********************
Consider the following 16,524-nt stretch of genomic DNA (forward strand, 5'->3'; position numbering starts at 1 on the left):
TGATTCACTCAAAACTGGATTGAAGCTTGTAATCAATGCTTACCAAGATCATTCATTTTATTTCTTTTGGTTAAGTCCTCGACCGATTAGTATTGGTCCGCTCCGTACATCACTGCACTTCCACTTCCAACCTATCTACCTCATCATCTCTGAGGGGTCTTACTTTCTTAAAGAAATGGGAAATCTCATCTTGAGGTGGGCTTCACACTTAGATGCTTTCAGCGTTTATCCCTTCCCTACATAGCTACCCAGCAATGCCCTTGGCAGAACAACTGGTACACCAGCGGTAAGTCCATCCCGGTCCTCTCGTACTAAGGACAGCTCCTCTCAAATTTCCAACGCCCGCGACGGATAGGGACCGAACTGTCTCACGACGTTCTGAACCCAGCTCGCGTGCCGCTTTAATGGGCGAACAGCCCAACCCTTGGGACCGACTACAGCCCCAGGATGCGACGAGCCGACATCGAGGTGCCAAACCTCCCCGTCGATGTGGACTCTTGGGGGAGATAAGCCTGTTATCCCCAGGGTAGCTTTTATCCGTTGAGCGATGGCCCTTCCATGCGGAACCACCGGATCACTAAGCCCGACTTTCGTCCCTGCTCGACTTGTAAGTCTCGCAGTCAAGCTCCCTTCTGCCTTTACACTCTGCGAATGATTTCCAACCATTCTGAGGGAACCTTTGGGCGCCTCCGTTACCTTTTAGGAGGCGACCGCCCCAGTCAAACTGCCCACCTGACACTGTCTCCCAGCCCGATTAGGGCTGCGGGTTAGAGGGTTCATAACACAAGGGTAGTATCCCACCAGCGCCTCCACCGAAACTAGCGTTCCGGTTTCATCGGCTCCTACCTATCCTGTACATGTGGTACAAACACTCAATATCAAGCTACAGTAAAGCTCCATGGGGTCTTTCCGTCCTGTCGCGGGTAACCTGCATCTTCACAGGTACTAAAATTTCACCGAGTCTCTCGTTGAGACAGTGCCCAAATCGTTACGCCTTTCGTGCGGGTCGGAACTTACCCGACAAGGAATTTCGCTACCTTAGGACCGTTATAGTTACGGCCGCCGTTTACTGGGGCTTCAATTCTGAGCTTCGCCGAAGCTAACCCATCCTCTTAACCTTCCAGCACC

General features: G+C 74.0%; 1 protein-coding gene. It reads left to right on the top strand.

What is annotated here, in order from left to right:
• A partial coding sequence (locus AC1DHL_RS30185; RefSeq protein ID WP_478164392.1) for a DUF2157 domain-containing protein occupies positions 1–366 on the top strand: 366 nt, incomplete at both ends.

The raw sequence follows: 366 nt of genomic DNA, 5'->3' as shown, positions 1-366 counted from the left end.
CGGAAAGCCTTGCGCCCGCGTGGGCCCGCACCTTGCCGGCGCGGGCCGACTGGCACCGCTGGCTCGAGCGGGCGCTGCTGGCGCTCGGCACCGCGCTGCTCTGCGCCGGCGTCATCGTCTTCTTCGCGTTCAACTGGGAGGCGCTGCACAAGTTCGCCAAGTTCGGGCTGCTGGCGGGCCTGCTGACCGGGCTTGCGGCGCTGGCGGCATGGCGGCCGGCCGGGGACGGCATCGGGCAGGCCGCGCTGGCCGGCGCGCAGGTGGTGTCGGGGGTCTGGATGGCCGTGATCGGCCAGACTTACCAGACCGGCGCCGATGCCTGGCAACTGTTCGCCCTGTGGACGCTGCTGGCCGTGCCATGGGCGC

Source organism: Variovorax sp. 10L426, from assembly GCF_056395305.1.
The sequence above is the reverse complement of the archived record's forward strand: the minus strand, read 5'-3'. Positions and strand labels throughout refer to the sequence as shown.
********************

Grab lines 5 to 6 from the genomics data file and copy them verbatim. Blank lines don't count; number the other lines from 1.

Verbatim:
• A partial coding sequence (locus AC1DHL_RS30185; RefSeq protein ID WP_478164392.1) for a DUF2157 domain-containing protein occupies positions 1–366 on the top strand: 366 nt, incomplete at both ends.

The raw sequence follows: 366 nt of genomic DNA, 5'->3' as shown, positions 1-366 counted from the left end.